Teresita and Howard Schaffar review U.S. strategy options regarding Pakistan, Afghanistan, and Kashmir.
With U.S. relations in Pakistan at a low point and the two countries' strategic disagreement over priorities in Afghanistan on full display, it is time to review U.S. strategic options. One that deserves a close look is a grand bargain: give Pakistan what it wants in Afghanistan - but on two conditions: Pakistan assumes responsibility for preventing terrorism out of Afghanistan, and Pakistan agrees to settle Kashmir along the present geographic lines. This is not a panacea, nor would it be easy to execute. But it addresses the principal stumbling block to the current U.S. strategy, and provides an incentive to settle the region's longest-running dispute.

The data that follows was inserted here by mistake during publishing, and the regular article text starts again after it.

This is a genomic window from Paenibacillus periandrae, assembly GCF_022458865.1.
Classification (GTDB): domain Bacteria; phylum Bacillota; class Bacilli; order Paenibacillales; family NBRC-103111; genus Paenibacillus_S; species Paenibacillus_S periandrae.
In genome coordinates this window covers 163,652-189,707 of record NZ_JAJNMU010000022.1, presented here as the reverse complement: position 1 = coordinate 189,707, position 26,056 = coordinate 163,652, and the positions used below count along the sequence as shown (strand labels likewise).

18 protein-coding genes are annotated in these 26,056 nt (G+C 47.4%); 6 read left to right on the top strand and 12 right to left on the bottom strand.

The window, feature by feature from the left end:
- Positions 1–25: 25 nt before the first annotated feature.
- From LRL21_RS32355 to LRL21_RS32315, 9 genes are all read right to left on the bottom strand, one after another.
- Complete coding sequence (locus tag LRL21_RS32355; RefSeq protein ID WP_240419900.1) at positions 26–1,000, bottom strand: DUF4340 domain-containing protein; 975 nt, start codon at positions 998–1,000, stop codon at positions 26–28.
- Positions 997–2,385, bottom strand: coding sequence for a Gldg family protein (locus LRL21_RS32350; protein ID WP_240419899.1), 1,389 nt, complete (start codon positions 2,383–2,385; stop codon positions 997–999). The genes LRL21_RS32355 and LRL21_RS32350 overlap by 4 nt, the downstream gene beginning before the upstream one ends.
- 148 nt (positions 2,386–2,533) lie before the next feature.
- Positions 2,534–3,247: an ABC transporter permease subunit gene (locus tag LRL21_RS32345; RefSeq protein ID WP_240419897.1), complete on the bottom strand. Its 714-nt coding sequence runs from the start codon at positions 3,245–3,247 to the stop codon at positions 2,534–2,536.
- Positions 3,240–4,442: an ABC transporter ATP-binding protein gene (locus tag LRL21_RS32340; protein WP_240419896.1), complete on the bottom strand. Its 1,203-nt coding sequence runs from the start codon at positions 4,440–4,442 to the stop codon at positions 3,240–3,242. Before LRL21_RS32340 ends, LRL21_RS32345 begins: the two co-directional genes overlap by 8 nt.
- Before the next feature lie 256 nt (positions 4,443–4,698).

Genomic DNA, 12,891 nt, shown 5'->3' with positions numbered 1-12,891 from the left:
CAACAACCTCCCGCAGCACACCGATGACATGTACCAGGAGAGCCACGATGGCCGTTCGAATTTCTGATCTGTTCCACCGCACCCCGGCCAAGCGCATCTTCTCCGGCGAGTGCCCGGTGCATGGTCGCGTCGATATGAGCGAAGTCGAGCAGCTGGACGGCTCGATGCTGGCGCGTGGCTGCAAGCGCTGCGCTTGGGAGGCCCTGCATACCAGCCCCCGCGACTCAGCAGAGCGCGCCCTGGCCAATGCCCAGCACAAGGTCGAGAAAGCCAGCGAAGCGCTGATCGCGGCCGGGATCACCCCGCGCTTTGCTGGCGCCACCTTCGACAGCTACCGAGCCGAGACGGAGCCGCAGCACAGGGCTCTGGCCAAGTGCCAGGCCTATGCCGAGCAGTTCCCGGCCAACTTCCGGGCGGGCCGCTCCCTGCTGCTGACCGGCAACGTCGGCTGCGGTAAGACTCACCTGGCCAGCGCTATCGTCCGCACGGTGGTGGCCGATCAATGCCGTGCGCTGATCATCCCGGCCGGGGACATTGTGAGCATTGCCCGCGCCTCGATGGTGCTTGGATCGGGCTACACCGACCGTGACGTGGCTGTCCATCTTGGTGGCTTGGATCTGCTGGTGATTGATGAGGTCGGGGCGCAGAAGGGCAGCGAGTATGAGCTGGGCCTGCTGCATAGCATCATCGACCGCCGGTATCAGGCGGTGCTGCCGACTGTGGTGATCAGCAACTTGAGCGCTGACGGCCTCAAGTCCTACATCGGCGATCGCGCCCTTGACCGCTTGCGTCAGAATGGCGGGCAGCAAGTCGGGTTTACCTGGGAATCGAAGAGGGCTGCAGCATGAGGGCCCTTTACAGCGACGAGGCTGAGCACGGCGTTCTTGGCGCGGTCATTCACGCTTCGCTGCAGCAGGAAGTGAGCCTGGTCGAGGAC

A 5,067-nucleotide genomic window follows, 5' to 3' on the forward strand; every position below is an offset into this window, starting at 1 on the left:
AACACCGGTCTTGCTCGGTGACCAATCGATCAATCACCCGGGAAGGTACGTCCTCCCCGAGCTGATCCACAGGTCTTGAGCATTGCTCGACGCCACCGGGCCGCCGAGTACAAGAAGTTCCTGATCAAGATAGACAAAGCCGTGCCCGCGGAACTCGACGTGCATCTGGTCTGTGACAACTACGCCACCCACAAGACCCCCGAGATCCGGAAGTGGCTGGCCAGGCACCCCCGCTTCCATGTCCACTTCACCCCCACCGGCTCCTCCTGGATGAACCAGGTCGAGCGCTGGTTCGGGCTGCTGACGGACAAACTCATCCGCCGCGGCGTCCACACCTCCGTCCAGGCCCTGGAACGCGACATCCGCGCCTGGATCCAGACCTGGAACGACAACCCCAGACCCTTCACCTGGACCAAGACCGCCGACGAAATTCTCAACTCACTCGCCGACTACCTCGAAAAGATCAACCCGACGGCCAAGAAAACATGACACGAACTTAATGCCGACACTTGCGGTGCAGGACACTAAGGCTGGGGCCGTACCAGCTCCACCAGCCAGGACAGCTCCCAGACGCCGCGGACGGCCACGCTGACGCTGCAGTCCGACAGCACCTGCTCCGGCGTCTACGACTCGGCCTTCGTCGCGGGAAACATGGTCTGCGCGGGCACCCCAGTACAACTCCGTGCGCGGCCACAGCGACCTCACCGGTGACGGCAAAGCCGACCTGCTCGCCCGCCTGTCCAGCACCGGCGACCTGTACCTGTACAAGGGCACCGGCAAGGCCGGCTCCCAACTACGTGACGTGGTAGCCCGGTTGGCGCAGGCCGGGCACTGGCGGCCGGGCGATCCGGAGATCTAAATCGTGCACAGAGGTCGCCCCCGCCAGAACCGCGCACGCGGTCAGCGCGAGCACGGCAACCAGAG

For the past decade, U.S. policy has been based on the assumption that the United States and Pakistan shared the strategic goal of extirpating from the leadership of Afghanistan the Taliban and allied terrorist forces. This objective was at the heart of the partnership struck after 9/11. As with the two previous major U.S.-Pakistan partnerships, in the 1950s/60s and in the 1980s, the assumption of strategic agreement was at best only half true, and the differences between the two countries' goals have become increasingly difficult to paper over. This time, Pakistan's desire to ensure what its army chief has referred to as "a friendly government" in Kabul - meaning a government deferential to Pakistan and impervious to Indian influence - has intensified, especially since the beginning of 2011. During that time, the U.S.-Pakistan relationship was devastated by the aftereffects of the shooting of two Pakistanis by CIA contractor Raymond Davis and his subsequent arrest, by the raid that killed Osama bin Ladin, and by the harsh public criticism of Pakistan by retiring U.S. Admiral Mike Mullen.